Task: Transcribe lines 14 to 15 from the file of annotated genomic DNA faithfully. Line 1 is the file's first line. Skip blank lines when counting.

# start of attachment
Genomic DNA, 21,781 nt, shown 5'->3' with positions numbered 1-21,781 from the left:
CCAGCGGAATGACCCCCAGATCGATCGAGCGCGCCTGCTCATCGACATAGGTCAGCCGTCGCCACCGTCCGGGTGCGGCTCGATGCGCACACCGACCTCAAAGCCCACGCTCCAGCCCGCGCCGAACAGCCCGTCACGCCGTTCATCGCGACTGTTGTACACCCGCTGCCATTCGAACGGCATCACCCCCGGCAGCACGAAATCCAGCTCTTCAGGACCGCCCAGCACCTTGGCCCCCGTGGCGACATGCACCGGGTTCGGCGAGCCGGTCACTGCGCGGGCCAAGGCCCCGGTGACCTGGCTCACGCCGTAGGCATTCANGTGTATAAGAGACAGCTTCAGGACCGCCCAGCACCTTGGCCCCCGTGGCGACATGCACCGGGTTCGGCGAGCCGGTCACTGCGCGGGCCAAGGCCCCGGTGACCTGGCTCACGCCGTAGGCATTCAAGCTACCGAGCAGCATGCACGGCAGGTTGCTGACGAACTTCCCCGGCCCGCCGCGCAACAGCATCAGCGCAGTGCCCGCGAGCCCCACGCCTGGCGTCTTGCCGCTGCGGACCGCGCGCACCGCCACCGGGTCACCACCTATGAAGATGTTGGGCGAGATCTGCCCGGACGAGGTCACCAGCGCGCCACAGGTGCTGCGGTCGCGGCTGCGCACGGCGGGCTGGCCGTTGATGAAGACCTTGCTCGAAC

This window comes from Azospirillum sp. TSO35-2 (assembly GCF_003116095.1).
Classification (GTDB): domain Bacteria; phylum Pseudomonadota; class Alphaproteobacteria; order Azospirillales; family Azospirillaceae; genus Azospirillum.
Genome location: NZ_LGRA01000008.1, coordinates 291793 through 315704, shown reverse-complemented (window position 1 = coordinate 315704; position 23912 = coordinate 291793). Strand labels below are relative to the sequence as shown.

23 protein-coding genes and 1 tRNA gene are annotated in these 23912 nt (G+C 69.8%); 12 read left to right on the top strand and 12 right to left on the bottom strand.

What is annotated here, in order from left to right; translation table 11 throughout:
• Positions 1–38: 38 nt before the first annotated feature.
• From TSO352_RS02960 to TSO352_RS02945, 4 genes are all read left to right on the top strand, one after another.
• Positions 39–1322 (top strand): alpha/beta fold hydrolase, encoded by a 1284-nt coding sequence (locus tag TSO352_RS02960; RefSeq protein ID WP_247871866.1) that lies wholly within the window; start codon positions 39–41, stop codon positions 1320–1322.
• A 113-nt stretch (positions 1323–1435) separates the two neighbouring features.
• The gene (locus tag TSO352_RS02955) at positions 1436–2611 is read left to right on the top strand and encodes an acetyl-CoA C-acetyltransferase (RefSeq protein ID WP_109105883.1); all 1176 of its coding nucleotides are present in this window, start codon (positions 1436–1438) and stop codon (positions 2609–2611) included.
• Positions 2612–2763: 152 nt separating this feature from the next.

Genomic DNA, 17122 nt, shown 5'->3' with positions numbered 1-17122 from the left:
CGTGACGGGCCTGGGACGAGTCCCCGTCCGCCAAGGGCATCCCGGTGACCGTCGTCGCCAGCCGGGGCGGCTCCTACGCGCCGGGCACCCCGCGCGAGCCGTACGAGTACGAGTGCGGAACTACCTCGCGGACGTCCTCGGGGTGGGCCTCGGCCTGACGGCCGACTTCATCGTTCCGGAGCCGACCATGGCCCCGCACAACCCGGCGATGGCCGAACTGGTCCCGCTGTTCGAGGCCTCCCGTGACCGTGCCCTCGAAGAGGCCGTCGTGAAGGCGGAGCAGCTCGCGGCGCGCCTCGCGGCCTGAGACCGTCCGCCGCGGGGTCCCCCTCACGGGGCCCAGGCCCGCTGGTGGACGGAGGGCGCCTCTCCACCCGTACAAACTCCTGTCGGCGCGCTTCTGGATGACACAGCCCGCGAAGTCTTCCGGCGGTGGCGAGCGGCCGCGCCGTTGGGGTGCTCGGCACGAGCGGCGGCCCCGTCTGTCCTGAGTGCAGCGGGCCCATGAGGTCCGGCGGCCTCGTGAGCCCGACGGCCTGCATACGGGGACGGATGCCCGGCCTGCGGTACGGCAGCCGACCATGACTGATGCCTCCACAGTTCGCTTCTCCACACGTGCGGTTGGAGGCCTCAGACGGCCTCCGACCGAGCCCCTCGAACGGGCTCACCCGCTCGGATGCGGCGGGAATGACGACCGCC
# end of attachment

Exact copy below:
Genomic DNA, 17122 nt, shown 5'->3' with positions numbered 1-17122 from the left:
CGTGACGGGCCTGGGACGAGTCCCCGTCCGCCAAGGGCATCCCGGTGACCGTCGTCGCCAGCCGGGGCGGCTCCTACGCGCCGGGCACCCCGCGCGAGCCGTACGAGTACGAGTGCGGAACTACCTCGCGGACGTCCTCGGGGTGGGCCTCGGCCTGACGGCCGACTTCATCGTTCCGGAGCCGACCATGGCCCCGCACAACCCGGCGATGGCCGAACTGGTCCCGCTGTTCGAGGCCTCCCGTGACCGTGCCCTCGAAGAGGCCGTCGTGAAGGCGGAGCAGCTCGCGGCGCGCCTCGCGGCCTGAGACCGTCCGCCGCGGGGTCCCCCTCACGGGGCCCAGGCCCGCTGGTGGACGGAGGGCGCCTCTCCACCCGTACAAACTCCTGTCGGCGCGCTTCTGGATGACACAGCCCGCGAAGTCTTCCGGCGGTGGCGAGCGGCCGCGCCGTTGGGGTGCTCGGCACGAGCGGCGGCCCCGTCTGTCCTGAGTGCAGCGGGCCCATGAGGTCCGGCGGCCTCGTGAGCCCGACGGCCTGCATACGGGGACGGATGCCCGGCCTGCGGTACGGCAGCCGACCATGACTGATGCCTCCACAGTTCGCTTCTCCACACGTGCGGTTGGAGGCCTCAGACGGCCTCCGACCGAGCCCCTCGAACGGGCTCACCCGCTCGGATGCGGCGGGAATGACGACCGCC